I wasn’t sure if I wanted to write about this project, for a few reasons:
- It’s not relevant to a lot of people who sew, because not everyone wants to make their wedding dress;
- I’m pretty sure if I tried again, I could make it better;
- I don’t have many pictures of the process;
- Don’t you get tired of people who talk about their weddings all the time? I don’t want to be that person.
But here’s the thing: When I was planning to make my dress for my wedding back in May, I obsessively searched the Internet for people who made theirs. I shook my fist, figuratively speaking, at people who made their own dresses, or made dresses for relatives, and didn’t put an explanation on BurdaStyle or Kollabora or whatever. People, I needed help, and I soaked up whatever I could find.
So maybe if I share my experience, that’ll help others.
So! I made my wedding dress. It was fun and hard! You should do it too, maybe.
(Note: This post has exhaustive detail, because that’s what I was looking for when I was making this. It also has a jillion photos — professional-quality, for once — from our great photographer, Amber Wilkie. You’ve been warned.)
Initially, I thought I’d buy a dress, like a normal person. I knew I wanted something soft, something flowy, something textured, maybe with a low back, maybe with a soft train, maybe with sleeves? Not strapless, not beaded, not bedazzled, not stiff, not shiny, not polyester. Oh, and I didn’t want to spend tons of money. That’s not a problem, right?
It’s OK — take a minute to have a good laugh. I’ll wait.
So I scouted online and got a sense for what I wanted. And I kind of freaked out when I saw this dress. THIS DRESS. GO LOOK AT THIS DRESS RIGHT NOW. That! I wanted that! Maybe with warm accents instead of the cool gray sash, but that!
Specifically, I loved the soft train in a dramatic length, and the sheerness, and the low back, and the drapey fabric, and the general silhouette. I told myself if I found a pattern, I’d do it.
And I did. Why not?
Ultimately, I made my dress from a heavily modified version of this Eva Dress pattern, a reproduction from 1937. (The pattern instruction booklet says “VOGUE COUTURIER” on the front page. Very intimidating.)
On the bodice, I changed the darts into princess seams and inserted a support structure of boning and bra cups. You know what that means: I didn’t wear a bra on my wedding day, and it was frigging awesome. (I also wore ballet flats. Can you believe we used to wear corsets?)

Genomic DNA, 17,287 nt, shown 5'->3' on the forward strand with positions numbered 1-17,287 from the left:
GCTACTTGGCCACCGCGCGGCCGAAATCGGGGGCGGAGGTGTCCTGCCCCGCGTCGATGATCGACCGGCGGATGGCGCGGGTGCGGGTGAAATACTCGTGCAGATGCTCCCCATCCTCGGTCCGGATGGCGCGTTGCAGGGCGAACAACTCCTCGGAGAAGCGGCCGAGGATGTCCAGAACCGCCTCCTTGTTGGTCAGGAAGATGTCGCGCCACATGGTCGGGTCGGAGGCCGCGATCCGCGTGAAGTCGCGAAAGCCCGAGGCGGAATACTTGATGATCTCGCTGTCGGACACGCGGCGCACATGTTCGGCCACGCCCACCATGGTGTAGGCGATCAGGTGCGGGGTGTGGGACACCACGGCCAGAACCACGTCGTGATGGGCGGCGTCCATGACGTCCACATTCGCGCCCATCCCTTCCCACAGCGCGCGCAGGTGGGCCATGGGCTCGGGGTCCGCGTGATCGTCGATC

This dress essentially consists of two dresses: a silk underlay and a lace overlay. The underlay was made of crepe-back satin from Mood Fabrics in a delicious, buttery cream color called “tapioca.” Actually, when I opened the package from Mood, I thought to myself, “Oh my God, it’s the exact color of butter; what have I done?” But it turned out a lovely creamy hue with the lace over it.
The underlay bodice is underlined in silk organza and self-lined. The underlay skirt is lined with silk habotai from Dharma, which is brutal to work with but lovely to wear.
The lace overlay is made from an ivory cotton/nylon blend lace from Fabric.com. Yes, Fabric.com. I wanted a soft lace with lots of drape, and I wanted something botanical rather than floral (leaves, vines, etc.) and that’s what I got. I felt a little sheepish about the provenance — some people are making wedding dresses from $150/yard lace, you know? — but then I saw a dress made in the exact same lace at David’s Bridal. No bullshit; true story. It cost a few hundred dollars, which is pretty amazing, considering I paid something like $9/yard — retail — for this super-wide lace yardage.
To give you an idea of how yellow that silk underlay is, the sash in the picture above is made from the same fabric.
I bought the lace first, then looked for an underlay fabric to go with it. I ordered fabric swatches for the underlay and pinned them to my dress form with scraps of lace pinned over them, so that I could see how it looked in various lights. At first I felt sure I didn’t want satin; I wanted a very matte look to my dress. But with the lace over it, the satin had only a muted sheen, which I found really appealing. I also went with that buttery color to set off the lighter-colored lace, instead of using a satin that matched.
CONSTRUCTION and MODIFICATIONS
I made three muslins of the bodice, two of which were attached to skirts. The final muslin was essentially a dress rehearsal (NO PUN INTENDED); I didn’t make any changes from that one, I think.
In case it’s not clear from the pattern art — and it’s definitely not clear; I know because it took me such a long time to figure it out — the skirt front is a bias-cut A-line piece. The skirt back is essentially one-half of a floor-length circle skirt, gathered deeply at the back of the waist. The side seam curves sharply over the hips toward the back, making for a slim fit.
Here’s what the lace looked like on the dress form partway through; you can see the curved side seam here. The ribbon acts essentially as a waist stay/waistband, and it was covered later by a sash.
I wanted to keep the pattern’s beautiful skirt, but added a fairly long train (and therefore a bustle). I also omitted the center seam of the skirt front and cut the whole thing on the bias, which apparently is a good way to end up with an unevenly draped skirt. That didn’t happen to me, happily.
As written, the lace bodice had a high neckline with an inverted box pleat. I simplified it to take out the inverted box pleat in the front, turning it into a moderate V-neck, and removed the jabot-style flutter along the V-back. I loved the sweetheart neckline (and actual straps) of the underlay, so I kept that, although I reshaped the neck a bit.
I also rejiggered the pattern to create a center back closure, instead of the fairly complicated closure on the pattern, which was part of one of the back skirt darts.
Here’s the back of the lace overlay, after I added about 18″ to the back of the skirt. I trimmed the skirt down later: